Highly visible security breaches, like Target and Heartbleed, impact millions of companies around the world but coverage of such events often fails to highlight a fundamental shift occurring in the nature of cyber risks. While the effects of data breaches are largely assumed to be contained within each individual organization, as the Internet becomes increasingly coupled with the real world cyber incidents will begin to reach beyond any single company and impact the entire system.
Released on April 16, Beyond Data Breaches: Global Interconnections of Cyber Risk, is a year-long study by the Atlantic Council and Zurich Insurance Group that analyzes interrelated cyber hazards and underlying risks, suggesting ways to better prepare governments and businesses for the cyber shocks of the future.
“Governments and organizations need to take a holistic view and look beyond the issue of data breaches to the danger of global shocks instigated and magnified by the interconnected nature of the Internet,” Frederick Kempe, president and CEO of the Atlantic Council, said underlining the relevance of the report. Kempe noted that current approaches to cybersecurity are limited in that risk managers treat cyber risks in an insular and narrow fashion while neglecting evidence of wider systemic risks. Michael Kerner, CEO of General Insurance at Zurich Insurance Group stressed that organizations must look at interconnected risks that exist beyond internal safeguards which concentrate among counterparties and external sources like customers, vendors, outsourced contractors, or parts of the supply chain.
Overall, the Internet has been resilient because of a combination of stable technology, dedicated technicians, and proven resistance to random outages. So far, the effects of cyber incidents have been either widespread but fleeting, or persistent but narrowly focused. No attacks thus far have resulted in both widespread and persistent disruption.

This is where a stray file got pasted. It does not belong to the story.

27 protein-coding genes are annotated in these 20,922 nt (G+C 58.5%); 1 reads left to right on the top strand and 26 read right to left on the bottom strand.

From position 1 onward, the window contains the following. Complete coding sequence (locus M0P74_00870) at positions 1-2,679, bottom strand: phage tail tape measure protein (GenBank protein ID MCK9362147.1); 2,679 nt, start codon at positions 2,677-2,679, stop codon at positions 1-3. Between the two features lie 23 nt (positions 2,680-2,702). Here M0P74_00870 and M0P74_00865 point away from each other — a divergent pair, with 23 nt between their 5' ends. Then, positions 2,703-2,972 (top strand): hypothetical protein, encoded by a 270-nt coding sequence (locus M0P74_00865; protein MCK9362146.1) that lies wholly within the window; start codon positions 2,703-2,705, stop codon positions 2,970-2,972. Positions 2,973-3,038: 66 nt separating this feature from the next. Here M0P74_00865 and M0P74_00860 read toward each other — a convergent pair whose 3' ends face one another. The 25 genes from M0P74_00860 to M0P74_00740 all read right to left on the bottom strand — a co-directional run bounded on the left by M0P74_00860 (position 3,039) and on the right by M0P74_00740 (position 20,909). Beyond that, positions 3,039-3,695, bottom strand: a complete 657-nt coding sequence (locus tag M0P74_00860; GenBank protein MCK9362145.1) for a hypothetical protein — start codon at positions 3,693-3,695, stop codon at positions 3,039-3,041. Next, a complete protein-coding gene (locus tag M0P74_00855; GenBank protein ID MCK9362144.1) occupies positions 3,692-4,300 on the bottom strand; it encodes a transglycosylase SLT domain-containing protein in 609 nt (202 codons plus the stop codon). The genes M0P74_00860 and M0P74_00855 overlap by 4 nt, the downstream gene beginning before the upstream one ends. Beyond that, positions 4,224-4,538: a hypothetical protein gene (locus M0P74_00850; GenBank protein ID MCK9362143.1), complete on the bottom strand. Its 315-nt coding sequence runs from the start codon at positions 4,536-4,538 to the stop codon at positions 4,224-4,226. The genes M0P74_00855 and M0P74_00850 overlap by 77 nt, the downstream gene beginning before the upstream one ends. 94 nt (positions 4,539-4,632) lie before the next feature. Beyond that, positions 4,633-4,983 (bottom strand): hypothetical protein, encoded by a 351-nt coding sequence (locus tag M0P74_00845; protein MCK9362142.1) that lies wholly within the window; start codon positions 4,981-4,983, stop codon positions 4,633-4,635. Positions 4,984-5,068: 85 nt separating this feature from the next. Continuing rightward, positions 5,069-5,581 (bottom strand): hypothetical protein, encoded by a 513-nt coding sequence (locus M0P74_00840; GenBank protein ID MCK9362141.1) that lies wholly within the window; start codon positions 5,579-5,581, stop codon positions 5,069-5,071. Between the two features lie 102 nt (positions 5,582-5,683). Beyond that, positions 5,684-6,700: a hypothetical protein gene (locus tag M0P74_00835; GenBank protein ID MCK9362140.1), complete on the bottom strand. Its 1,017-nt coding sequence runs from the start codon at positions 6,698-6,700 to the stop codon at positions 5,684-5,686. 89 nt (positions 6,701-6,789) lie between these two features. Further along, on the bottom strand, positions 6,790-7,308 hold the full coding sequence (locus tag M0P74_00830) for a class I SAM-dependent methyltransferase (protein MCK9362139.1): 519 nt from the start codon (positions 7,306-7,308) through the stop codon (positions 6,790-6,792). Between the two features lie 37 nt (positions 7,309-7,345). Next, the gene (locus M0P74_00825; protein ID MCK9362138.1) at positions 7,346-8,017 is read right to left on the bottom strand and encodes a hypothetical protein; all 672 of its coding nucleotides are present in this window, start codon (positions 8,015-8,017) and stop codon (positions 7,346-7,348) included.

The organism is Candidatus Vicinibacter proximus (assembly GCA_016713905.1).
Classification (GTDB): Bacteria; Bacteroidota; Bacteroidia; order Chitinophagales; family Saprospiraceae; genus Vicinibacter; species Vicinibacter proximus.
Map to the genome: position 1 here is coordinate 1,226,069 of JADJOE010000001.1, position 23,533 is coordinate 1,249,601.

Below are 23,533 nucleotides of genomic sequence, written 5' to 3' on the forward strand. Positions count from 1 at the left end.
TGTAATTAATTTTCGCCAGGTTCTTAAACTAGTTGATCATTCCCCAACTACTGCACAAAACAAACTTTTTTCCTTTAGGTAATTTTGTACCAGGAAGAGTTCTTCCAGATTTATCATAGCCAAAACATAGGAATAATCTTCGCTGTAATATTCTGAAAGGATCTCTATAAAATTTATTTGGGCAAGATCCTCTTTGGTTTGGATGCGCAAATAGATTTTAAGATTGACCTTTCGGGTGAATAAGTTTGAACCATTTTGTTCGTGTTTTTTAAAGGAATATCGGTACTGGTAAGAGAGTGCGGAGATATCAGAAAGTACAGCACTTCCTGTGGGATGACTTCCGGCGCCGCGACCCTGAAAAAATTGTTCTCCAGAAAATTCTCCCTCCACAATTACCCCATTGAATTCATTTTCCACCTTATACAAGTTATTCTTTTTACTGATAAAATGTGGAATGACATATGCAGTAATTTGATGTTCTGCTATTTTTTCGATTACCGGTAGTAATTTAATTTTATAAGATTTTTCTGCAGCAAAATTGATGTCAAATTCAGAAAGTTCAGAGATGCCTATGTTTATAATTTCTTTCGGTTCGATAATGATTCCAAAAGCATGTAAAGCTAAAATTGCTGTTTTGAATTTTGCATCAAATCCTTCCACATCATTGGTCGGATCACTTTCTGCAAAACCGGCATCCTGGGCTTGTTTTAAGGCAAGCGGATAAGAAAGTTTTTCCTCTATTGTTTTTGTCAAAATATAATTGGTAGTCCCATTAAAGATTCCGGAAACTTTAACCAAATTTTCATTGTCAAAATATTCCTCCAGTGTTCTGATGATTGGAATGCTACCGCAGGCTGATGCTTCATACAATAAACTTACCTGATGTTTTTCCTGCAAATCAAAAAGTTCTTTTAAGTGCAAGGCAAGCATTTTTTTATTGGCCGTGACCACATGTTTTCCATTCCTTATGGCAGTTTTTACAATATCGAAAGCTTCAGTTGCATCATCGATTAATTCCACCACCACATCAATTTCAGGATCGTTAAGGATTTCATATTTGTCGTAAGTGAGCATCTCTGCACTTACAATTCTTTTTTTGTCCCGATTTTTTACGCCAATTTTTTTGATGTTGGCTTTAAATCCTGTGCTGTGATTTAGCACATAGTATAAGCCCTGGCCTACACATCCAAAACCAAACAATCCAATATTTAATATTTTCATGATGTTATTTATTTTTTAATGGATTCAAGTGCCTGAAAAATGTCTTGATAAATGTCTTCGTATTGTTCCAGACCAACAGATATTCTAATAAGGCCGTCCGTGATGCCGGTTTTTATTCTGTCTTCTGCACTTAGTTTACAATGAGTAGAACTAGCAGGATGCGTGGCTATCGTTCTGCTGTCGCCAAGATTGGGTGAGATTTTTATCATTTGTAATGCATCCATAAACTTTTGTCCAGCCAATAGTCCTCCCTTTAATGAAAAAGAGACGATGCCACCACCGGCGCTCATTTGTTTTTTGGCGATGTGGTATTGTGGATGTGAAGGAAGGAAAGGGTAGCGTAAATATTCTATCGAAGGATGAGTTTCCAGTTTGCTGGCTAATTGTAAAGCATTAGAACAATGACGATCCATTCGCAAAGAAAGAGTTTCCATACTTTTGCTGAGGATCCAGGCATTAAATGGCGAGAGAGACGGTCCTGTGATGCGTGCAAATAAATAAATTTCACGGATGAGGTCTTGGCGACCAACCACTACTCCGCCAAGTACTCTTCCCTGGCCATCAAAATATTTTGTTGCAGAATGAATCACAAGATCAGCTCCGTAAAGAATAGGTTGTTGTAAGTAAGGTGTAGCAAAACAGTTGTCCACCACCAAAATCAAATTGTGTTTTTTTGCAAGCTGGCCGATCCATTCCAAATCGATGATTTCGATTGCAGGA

“The extended period of stability and prosperity we have seen from the Internet is likely to change in the future. More shocks will be initiated or amplified through the Internet,” said Jason Healey, director of the Cyber Statecraft Initiative at the Atlantic Council’s Brent Scowcroft Center on International Security and the primary author of the report. As society becomes increasingly coupled with the real economy and society, Internet failures are more likely to have real–and increasingly precarious–consequences, going beyond effecting things made of ones and zeros.
Steven D. Crocker, one of the creators of the Internet claimed that “although knowledge of the basic technology of the Internet has improved, the possible aggregation of risks and the unforeseen coupling of risks may cause the most serious consequences.” The report recommends that understanding of collective risks need to be much more comprehensive and expansive within governments and companies, and that risk managers seeing far beyond their internal IT enterprises have to better grasp their vulnerabilities. Accordingly, Dan Riordan, CEO Zurich Global Corporate North America underscored that “comprehensive understanding of cyber risks is the prerequisite to their management. In this regard, emphasizing cybersecurity, beyond risk managers to C-suite is a notable positive evolution in tackling the current challenges.”
Catherine Mulligan, senior vice president of Zurich North America added that creating a culture of awareness of risks within an organization is another way of strengthening the preparedness of an organization for future cyber shocks. Because too much risk faced by companies will be external, complex, and interdependent, the main hope for companies is resilience, the ability to bounce back from disruptions or to make them as short and limited as possible.